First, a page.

I agree that pessimism is almost the antithesis of a progressive idea, but it is very hard to be optimistic in the short term. Of course the editorial is somewhat "emotional" and if you are interested (and at the risk of some self-advertising here) you can read a much more rigorous analysis in the February 2, 2007 issue of Al-Adab magazine (One of 3 special issues on secterianism). You can also download that- and other- articles form my lab website (med.kuleuven.be/cme-mg/lng/home_en.html) at the bottom right hand corner.

On the lighter side, I think I might have the solution for the month of March: simply delete March 8 and 14 and then add 2 extra days to February. This will have the nice side-effect of allowing people born on February 29 to celebrate their birthday every year, instead of once every four years!!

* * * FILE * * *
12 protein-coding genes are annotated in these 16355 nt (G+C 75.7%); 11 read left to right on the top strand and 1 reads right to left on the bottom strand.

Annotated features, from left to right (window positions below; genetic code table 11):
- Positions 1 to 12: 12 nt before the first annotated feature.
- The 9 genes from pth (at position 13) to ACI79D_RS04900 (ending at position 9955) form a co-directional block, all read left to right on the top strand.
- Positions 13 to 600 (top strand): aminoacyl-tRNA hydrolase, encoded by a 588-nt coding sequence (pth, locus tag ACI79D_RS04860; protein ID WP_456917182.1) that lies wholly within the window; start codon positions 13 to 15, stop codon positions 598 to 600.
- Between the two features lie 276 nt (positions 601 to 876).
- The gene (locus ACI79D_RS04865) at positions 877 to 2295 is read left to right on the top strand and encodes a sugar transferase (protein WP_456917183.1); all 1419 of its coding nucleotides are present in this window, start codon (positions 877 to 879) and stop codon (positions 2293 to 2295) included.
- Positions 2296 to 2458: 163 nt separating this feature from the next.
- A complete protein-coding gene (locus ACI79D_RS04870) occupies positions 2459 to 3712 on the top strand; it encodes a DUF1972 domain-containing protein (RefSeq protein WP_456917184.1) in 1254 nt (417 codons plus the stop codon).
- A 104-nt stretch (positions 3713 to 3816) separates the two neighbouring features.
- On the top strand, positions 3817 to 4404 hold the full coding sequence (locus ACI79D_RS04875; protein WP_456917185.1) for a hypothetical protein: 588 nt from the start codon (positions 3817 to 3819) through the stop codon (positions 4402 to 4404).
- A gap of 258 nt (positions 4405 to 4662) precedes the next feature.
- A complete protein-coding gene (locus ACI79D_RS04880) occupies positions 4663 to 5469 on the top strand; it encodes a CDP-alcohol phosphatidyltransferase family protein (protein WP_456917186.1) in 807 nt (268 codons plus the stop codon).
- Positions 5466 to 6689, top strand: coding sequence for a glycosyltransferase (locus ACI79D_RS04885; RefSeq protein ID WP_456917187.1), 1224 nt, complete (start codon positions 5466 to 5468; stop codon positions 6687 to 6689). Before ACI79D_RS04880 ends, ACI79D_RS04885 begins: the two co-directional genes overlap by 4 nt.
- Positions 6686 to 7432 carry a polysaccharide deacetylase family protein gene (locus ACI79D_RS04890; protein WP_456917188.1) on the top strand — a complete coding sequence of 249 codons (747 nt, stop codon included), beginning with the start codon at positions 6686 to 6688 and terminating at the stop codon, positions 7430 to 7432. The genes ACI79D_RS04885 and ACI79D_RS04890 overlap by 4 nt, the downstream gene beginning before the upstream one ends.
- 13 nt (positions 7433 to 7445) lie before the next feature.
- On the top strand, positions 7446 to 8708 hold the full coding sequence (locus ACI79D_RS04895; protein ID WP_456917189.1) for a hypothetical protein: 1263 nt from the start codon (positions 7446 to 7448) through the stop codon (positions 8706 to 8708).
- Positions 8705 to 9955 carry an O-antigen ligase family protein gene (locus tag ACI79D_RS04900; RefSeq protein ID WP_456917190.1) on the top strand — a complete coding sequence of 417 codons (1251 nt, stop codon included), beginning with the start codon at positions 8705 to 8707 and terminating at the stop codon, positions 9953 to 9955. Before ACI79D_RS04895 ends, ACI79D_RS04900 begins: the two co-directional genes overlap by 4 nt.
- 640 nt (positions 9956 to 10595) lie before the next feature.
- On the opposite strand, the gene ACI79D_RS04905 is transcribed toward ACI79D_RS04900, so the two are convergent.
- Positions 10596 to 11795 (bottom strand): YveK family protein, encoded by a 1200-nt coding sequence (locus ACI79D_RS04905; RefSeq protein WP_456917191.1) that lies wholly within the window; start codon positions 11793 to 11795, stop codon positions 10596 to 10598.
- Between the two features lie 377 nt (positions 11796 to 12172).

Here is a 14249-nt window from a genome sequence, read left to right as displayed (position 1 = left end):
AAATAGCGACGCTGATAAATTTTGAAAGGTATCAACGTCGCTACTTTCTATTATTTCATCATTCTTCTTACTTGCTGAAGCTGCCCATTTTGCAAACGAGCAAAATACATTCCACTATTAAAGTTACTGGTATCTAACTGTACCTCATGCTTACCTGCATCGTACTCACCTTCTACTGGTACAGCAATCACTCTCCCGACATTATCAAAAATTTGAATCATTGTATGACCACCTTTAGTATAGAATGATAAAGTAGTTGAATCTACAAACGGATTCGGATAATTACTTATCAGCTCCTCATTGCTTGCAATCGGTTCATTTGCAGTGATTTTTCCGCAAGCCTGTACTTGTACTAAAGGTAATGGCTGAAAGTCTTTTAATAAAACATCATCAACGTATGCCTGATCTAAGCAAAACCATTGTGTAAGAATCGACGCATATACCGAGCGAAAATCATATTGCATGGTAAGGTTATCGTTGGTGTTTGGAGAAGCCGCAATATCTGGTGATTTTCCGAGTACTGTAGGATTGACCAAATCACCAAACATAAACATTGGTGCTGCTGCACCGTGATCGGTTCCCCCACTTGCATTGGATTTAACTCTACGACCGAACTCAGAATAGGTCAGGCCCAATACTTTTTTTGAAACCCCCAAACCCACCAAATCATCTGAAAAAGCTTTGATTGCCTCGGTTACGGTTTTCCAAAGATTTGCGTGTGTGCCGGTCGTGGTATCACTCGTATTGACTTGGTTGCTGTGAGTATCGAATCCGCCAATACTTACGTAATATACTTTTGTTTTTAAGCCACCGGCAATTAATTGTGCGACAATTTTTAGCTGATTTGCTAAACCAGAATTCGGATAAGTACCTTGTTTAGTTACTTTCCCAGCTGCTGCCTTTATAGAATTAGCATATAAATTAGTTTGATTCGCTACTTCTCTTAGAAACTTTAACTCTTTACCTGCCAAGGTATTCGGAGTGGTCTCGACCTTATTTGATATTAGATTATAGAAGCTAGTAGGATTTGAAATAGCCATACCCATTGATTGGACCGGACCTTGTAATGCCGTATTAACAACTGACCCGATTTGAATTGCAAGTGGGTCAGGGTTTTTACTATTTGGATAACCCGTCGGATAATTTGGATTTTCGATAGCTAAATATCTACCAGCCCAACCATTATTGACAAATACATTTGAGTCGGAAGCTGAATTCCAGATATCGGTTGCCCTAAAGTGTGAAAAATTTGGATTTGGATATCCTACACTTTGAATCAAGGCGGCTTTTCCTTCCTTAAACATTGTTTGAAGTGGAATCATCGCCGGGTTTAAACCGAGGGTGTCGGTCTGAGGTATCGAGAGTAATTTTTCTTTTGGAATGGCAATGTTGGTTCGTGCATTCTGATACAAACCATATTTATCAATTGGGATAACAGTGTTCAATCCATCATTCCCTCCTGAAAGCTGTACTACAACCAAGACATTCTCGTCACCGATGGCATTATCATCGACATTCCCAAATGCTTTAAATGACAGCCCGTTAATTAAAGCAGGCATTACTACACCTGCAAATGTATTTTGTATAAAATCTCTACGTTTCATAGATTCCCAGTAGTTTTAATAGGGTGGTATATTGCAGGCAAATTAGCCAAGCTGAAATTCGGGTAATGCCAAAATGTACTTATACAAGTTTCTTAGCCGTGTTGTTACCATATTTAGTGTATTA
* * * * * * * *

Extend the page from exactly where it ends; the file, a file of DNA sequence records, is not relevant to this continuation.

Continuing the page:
Salamat,

Bassem

Anonymous said...

Thank you Bassem for your distinctive approach to the Lebanese political scene. I may consider myself as one of the many who might fit the profile which my friend Jo mentioned earlier but I believe that Resistance and Democracy – with its broad concepts- are the key core values of progressive , leftist,… etc and therefore, I disagree with the viewpoint which deem these critical concepts as excuses. Needless to say, that the ultimate aspiration of any political group is to act, respond and develop its stance according to the global geopolitical panorama.

Regards,
nader

Joseph said...

Dear Nader

I think u misunderstood my comment.
I did not say resistance and democracy were excuses. I said that prioritising one at the expense of the other was at the root of the problem. And in my opinion cannot lead to victory.

fa iktada el tawdee7.